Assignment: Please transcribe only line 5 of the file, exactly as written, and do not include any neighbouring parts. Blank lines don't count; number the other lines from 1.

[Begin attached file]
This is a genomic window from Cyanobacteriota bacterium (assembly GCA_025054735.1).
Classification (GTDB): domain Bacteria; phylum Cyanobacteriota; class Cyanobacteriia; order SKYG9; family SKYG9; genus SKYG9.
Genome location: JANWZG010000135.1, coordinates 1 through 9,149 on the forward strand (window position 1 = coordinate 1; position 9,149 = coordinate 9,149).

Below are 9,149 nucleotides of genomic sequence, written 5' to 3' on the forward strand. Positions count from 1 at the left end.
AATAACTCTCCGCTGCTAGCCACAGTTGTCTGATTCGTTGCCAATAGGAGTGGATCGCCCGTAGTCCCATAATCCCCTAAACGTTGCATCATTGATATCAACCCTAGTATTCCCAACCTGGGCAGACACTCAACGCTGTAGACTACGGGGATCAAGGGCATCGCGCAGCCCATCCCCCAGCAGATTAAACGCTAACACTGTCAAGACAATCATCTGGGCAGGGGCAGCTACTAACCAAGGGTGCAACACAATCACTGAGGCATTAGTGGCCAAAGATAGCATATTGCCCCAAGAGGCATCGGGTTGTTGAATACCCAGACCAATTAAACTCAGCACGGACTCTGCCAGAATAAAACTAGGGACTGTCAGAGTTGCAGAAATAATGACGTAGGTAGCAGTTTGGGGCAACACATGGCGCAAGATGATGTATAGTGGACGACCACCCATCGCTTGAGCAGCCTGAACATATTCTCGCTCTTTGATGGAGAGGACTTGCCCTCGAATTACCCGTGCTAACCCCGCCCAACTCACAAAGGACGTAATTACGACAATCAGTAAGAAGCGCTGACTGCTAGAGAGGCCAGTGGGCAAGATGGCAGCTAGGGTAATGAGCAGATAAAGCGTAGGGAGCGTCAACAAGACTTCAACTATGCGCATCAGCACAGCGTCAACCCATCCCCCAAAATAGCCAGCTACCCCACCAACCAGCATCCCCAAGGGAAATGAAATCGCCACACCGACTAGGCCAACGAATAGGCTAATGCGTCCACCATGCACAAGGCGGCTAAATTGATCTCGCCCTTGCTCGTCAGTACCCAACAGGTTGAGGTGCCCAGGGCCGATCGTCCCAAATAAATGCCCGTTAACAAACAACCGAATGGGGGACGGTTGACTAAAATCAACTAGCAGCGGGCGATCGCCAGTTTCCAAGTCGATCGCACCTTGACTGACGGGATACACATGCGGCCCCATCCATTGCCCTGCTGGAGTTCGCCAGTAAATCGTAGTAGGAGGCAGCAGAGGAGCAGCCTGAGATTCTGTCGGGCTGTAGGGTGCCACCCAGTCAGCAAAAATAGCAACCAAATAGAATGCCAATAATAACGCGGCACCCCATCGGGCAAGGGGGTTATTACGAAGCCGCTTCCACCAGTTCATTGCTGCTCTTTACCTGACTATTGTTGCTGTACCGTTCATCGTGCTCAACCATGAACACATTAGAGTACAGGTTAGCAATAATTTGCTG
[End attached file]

AATAACTCTCCGCTGCTAGCCACAGTTGTCTGATTCGTTGCCAATAGGAGTGGATCGCCCGTAGTCCCATAATCCCCTAAACGTTGCATCATTGATATCAACCCTAGTATTCCCAACCTGGGCAGACACTCAACGCTGTAGACTACGGGGATCAAGGGCATCGCGCAGCCCATCCCCCAGCAGATTAAACGCTAACACTGTCAAGACAATCATCTGGGCAGGGGCAGCTACTAACCAAGGGTGCAACACAATCACTGAGGCATTAGTGGCCAAAGATAGCATATTGCCCCAAGAGGCATCGGGTTGTTGAATACCCAGACCAATTAAACTCAGCACGGACTCTGCCAGAATAAAACTAGGGACTGTCAGAGTTGCAGAAATAATGACGTAGGTAGCAGTTTGGGGCAACACATGGCGCAAGATGATGTATAGTGGACGACCACCCATCGCTTGAGCAGCCTGAACATATTCTCGCTCTTTGATGGAGAGGACTTGCCCTCGAATTACCCGTGCTAACCCCGCCCAACTCACAAAGGACGTAATTACGACAATCAGTAAGAAGCGCTGACTGCTAGAGAGGCCAGTGGGCAAGATGGCAGCTAGGGTAATGAGCAGATAAAGCGTAGGGAGCGTCAACAAGACTTCAACTATGCGCATCAGCACAGCGTCAACCCATCCCCCAAAATAGCCAGCTACCCCACCAACCAGCATCCCCAAGGGAAATGAAATCGCCACACCGACTAGGCCAACGAATAGGCTAATGCGTCCACCATGCACAAGGCGGCTAAATTGATCTCGCCCTTGCTCGTCAGTACCCAACAGGTTGAGGTGCCCAGGGCCGATCGTCCCAAATAAATGCCCGTTAACAAACAACCGAATGGGGGACGGTTGACTAAAATCAACTAGCAGCGGGCGATCGCCAGTTTCCAAGTCGATCGCACCTTGACTGACGGGATACACATGCGGCCCCATCCATTGCCCTGCTGGAGTTCGCCAGTAAATCGTAGTAGGAGGCAGCAGAGGAGCAGCCTGAGATTCTGTCGGGCTGTAGGGTGCCACCCAGTCAGCAAAAATAGCAACCAAATAGAATGCCAATAATAACGCGGCACCCCATCGGGCAAGGGGGTTATTACGAAGCCGCTTCCACCAGTTCATTGCTGCTCTTTACCTGACTATTGTTGCTGTACCGTTCATCGTGCTCAACCATGAACACATTAGAGTACAGGTTAGCAATAATTTGCTG